# How to Find Duplicates in Excel Using a Formula

It’s normal to find duplicate data in your Excel files.

When you’re dealing with a small group of data, finding duplicates should be easy-peasy. But when your Excel sheet is filled with rows and columns of data, it could be stressful. 😫

Duplicate data also makes your information more confusing and difficult to assess accurately. Excel users usually find duplicates to remove them.

Amazingly, Microsoft Excel has features and formulas that you can use to find duplicates in your worksheet. 🔍

In this article, we’ll show you how to find duplicates in Excel (and with the use of a formula).

## Highlight Duplicates using Conditional Formatting

One of the ways to find and highlight duplicates in Excel is by using Conditional Formatting.

Conditional formatting makes it easy to highlight certain values or make particular cells easy to identify. This changes the appearance of a cell range based on a condition (or criteria).

Open your sample Excel workbook and let’s use conditional formatting to find duplicate cells in our worksheet.

Step 1) Select the cells that you want to check for duplicates.

Step 2) Go to the Home Tab.

Step 3) In the Styles group, click Conditional Formatting and a drop-down will appear.

Step 4) When the drop-down menu appears, hover your cursor over the Highlight Cells Rules option and it will show another menu.

Step 5) Click the Duplicate Values option.

A Duplicate Values dialog box will appear.

Step 6) Select how you want the duplicate values will appear by clicking the drop-down arrow.

Step 7) Click OK.

The steps above highlight duplicates in your item list. In our sample worksheet, duplicate values appear in light red fill with dark red text. 🔍

## Find Duplicates using the COUNTIF Function

Another way to find duplicate values in your data set is by using the COUNTIF Function.

The COUNTIF function is one of the statistical functions that counts the number of cells that meet a criterion;

In its simplest form, COUNTIF says:

=COUNTIF(Where do you want to look?, What do you want to look for?)

The syntax of this function is =COUNTIF(range, criteria) with the following arguments:

• range (required) – the range of cells you want to count. Range can contain numbers, arrays, a named range, or references that contain numbers. The blank and text values are ignored.
• criteria (required) – a number, expression, cell reference, or text string that determines which cells will be counted.

You can use the COUNTIF function to find duplicates including or excluding the first occurrences. We will show you how in the next sections. 👇

### Including 1st occurrences

In our sample workbook, let’s use the COUNTIF function to find duplicates in the list of items in column A.

To start,

Step 1) Double-click cell B2 and type

Click to copy

Step 2) For the range, select the cells A2 to A10. This is the range of cells you want to count. Then, type a comma symbol (,)

Click to copy

Step 3) For the criteria, select the first cell (Cell A2) which contains the text “Apple”, a cell value we want to find any duplicates. Then close the formula with a right parenthesis.

Click to copy

Step 4) Type a greater than symbol (>) and type 1.

Click to copy

Step 5) Press Enter.

Fill in the rest of the cells by double-clicking or dragging down the Fill Handle.

As you can see, the COUNTIF formula returns TRUE for duplicate values and FALSE for unique values. 👍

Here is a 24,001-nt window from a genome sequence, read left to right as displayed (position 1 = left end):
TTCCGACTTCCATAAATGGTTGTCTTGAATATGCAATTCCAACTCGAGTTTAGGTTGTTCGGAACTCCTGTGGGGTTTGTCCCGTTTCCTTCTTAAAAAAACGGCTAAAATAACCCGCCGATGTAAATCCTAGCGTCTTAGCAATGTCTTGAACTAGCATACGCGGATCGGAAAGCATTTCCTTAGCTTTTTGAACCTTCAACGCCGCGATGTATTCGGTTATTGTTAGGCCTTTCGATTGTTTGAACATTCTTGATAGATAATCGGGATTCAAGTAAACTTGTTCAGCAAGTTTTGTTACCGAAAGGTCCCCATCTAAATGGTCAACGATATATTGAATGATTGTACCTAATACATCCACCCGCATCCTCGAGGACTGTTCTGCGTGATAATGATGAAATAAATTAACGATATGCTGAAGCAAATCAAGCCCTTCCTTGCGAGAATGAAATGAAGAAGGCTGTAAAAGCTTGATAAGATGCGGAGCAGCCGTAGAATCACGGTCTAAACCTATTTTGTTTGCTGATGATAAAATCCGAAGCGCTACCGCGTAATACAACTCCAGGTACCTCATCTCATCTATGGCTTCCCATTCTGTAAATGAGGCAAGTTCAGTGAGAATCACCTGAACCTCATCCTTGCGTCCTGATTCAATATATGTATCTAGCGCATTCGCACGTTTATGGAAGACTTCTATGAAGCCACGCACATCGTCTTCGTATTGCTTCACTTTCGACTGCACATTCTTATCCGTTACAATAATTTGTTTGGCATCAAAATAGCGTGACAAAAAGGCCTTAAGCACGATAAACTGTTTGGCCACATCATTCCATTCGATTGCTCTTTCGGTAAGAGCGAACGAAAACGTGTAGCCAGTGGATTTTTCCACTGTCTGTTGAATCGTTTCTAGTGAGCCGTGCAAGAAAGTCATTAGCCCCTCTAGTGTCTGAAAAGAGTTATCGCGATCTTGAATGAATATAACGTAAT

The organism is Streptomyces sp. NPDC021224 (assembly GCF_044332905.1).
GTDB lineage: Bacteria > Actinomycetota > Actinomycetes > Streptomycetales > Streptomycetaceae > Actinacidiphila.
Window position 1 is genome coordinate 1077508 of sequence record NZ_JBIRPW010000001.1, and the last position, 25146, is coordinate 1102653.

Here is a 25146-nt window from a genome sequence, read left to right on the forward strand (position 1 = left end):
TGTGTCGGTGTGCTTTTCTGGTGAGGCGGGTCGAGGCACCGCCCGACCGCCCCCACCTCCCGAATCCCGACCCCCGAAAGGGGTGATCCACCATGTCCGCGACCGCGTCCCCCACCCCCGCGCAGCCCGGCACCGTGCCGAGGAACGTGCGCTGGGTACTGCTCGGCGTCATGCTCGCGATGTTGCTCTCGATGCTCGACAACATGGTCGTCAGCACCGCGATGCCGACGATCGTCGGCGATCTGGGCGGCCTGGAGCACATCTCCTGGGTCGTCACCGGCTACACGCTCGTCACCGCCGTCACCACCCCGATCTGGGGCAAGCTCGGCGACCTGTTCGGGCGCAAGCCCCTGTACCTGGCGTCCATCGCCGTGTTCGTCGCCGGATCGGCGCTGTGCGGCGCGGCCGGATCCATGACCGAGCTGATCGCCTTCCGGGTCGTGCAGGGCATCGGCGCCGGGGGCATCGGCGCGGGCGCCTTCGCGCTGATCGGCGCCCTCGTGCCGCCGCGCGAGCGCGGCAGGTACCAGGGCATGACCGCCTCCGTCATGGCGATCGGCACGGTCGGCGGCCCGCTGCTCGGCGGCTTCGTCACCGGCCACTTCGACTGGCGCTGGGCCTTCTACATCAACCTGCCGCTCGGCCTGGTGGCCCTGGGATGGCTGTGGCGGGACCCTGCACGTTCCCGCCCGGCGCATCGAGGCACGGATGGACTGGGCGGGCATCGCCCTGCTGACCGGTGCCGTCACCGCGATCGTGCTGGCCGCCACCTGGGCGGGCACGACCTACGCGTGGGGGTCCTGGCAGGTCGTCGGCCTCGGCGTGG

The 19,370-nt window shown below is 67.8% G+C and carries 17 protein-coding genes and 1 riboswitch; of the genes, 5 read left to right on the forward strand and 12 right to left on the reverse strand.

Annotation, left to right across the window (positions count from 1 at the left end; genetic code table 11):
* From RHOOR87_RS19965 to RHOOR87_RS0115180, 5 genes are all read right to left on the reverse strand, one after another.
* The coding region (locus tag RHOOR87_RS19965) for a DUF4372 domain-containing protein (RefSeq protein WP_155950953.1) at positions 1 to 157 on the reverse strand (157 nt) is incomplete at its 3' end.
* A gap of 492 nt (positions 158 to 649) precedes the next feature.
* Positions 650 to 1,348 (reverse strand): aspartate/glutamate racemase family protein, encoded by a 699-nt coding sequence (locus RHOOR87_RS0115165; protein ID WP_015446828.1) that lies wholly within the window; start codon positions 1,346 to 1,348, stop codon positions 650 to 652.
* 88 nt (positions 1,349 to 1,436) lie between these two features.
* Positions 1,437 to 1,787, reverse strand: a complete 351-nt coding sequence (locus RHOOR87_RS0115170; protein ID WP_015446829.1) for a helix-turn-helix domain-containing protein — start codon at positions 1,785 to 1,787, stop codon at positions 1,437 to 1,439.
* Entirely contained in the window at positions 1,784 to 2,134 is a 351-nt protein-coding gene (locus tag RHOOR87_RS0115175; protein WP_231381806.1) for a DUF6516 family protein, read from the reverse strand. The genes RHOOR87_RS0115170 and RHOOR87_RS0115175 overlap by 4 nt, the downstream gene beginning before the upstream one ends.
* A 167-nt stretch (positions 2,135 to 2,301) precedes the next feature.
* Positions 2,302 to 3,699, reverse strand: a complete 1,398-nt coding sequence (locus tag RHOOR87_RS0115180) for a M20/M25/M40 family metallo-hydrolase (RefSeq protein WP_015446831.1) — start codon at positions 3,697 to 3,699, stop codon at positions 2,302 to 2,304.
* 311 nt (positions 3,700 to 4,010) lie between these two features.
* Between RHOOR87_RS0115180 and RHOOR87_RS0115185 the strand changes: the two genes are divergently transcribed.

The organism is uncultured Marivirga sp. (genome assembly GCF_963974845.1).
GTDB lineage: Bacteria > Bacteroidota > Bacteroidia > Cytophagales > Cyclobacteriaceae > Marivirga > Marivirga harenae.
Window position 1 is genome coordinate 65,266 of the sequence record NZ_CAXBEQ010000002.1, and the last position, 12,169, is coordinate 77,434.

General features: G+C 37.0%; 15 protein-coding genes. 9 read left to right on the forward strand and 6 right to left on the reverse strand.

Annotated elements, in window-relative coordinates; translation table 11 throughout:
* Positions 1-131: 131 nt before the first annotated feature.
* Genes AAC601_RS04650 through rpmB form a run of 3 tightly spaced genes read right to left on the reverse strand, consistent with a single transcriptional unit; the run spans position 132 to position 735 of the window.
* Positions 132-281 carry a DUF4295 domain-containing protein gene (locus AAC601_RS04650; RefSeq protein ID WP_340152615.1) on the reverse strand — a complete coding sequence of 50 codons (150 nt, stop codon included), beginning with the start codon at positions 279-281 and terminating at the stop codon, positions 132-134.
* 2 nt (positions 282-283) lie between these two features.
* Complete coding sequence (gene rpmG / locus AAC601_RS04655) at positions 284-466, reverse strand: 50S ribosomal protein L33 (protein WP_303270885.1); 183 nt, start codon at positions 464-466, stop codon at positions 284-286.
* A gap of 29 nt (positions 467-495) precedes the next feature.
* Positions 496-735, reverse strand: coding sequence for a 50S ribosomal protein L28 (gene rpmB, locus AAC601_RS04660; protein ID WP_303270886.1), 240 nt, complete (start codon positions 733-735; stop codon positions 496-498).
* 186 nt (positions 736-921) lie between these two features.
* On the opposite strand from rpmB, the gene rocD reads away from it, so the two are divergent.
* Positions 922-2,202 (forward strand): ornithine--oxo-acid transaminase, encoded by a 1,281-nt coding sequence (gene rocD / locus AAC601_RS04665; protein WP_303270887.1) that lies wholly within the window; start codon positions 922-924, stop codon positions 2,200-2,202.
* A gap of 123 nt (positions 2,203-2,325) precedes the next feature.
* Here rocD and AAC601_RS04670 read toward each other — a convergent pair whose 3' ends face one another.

Note that using this formula doesn’t result the cells below as duplicates. That is why the COUNTIF formula above is not good to use. 😬

When selecting a range of cells in Excel, it’s important to lock the range of cells with the dollar (\$) sign. This fixes the reference to a given cell so that it remains unchanged no matter where the formula moves.

In the steps done above, it’s better to use this formula:

Click to copy

This shows correct results.

The above example shows how important relative and absolute cell references are. Click this article to learn more about how important is the dollar sign (\$) and how to use it in your Excel formulas.💡

You can make the duplicate formula into something more clear and meaningful than the Boolean values of TRUE and FALSE.

For this, utilize another function, the IF function.

You can enclose the duplicate formula we’ve used above and type the labels you want for duplicate and unique values.

For example, the formula returns “Duplicate” for duplicate values and “Unique” for unique values. You can copy this formula below:

Click to copy

This makes it more clear. 👍

In case, you want an Excel formula to only find duplicates, replace “Unique” with an empty string (“”) like this, use this formula.

Click to copy

The formula will return “Duplicates” for duplicate records, and a blank cell for unique records.

### Excluding 1st occurrences

Notice that the first occurrence of “Apples” in our list is a duplicate. 👀

This is because using the above formula marks all the identical records as duplicates. If you decide to remove duplicates by then, you may lose some of the unique data in the process.

To avoid this, you must exclude the first occurrences and only delete the 2nd and other subsequent instances. 😊

Let’s try to use this formula:

Click to copy

and press Enter.

Then double-click or drag down the fill handle to fill in the rest of the cells.

Now, the first occurrences of the items aren’t identified as duplicates. Only the second occurrences are.

### That’s It—Now What?

Awesome!

Finding duplicates shouldn’t be stressful at all. With Microsoft Excel’s features and formulas, you can do this easily and quickly.

What else can Microsoft Excel do for you? Check out these related articles we’ve picked for your next read: 📚